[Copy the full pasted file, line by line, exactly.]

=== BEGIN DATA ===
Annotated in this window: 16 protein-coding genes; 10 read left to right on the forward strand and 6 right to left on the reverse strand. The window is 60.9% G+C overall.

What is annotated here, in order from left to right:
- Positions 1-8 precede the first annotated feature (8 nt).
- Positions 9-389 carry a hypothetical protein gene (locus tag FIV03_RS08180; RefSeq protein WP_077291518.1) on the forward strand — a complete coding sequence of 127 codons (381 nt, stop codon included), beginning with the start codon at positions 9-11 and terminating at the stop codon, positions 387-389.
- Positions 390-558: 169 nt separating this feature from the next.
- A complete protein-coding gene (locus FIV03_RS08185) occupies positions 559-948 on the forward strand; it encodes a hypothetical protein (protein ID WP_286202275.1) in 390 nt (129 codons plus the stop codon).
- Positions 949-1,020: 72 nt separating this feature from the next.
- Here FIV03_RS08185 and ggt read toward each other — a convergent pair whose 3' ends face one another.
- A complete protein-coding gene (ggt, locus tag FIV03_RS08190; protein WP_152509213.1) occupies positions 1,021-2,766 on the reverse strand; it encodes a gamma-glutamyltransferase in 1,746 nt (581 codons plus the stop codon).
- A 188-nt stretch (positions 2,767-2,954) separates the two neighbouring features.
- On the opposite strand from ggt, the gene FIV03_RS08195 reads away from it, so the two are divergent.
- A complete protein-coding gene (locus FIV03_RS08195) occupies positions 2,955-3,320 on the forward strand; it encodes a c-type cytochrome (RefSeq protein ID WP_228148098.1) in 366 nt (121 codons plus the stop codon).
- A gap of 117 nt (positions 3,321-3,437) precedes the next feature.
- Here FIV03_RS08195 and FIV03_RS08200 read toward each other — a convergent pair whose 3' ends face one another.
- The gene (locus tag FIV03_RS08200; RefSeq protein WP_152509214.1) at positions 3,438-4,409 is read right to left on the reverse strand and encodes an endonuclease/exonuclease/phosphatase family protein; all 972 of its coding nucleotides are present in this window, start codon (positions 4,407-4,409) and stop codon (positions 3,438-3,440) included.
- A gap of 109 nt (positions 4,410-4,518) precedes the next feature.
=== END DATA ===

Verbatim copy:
Annotated in this window: 16 protein-coding genes; 10 read left to right on the forward strand and 6 right to left on the reverse strand. The window is 60.9% G+C overall.

What is annotated here, in order from left to right:
- Positions 1-8 precede the first annotated feature (8 nt).
- Positions 9-389 carry a hypothetical protein gene (locus tag FIV03_RS08180; RefSeq protein WP_077291518.1) on the forward strand — a complete coding sequence of 127 codons (381 nt, stop codon included), beginning with the start codon at positions 9-11 and terminating at the stop codon, positions 387-389.
- Positions 390-558: 169 nt separating this feature from the next.
- A complete protein-coding gene (locus FIV03_RS08185) occupies positions 559-948 on the forward strand; it encodes a hypothetical protein (protein ID WP_286202275.1) in 390 nt (129 codons plus the stop codon).
- Positions 949-1,020: 72 nt separating this feature from the next.
- Here FIV03_RS08185 and ggt read toward each other — a convergent pair whose 3' ends face one another.
- A complete protein-coding gene (ggt, locus tag FIV03_RS08190; protein WP_152509213.1) occupies positions 1,021-2,766 on the reverse strand; it encodes a gamma-glutamyltransferase in 1,746 nt (581 codons plus the stop codon).
- A 188-nt stretch (positions 2,767-2,954) separates the two neighbouring features.
- On the opposite strand from ggt, the gene FIV03_RS08195 reads away from it, so the two are divergent.
- A complete protein-coding gene (locus FIV03_RS08195) occupies positions 2,955-3,320 on the forward strand; it encodes a c-type cytochrome (RefSeq protein ID WP_228148098.1) in 366 nt (121 codons plus the stop codon).
- A gap of 117 nt (positions 3,321-3,437) precedes the next feature.
- Here FIV03_RS08195 and FIV03_RS08200 read toward each other — a convergent pair whose 3' ends face one another.
- The gene (locus tag FIV03_RS08200; RefSeq protein WP_152509214.1) at positions 3,438-4,409 is read right to left on the reverse strand and encodes an endonuclease/exonuclease/phosphatase family protein; all 972 of its coding nucleotides are present in this window, start codon (positions 4,407-4,409) and stop codon (positions 3,438-3,440) included.
- A gap of 109 nt (positions 4,410-4,518) precedes the next feature.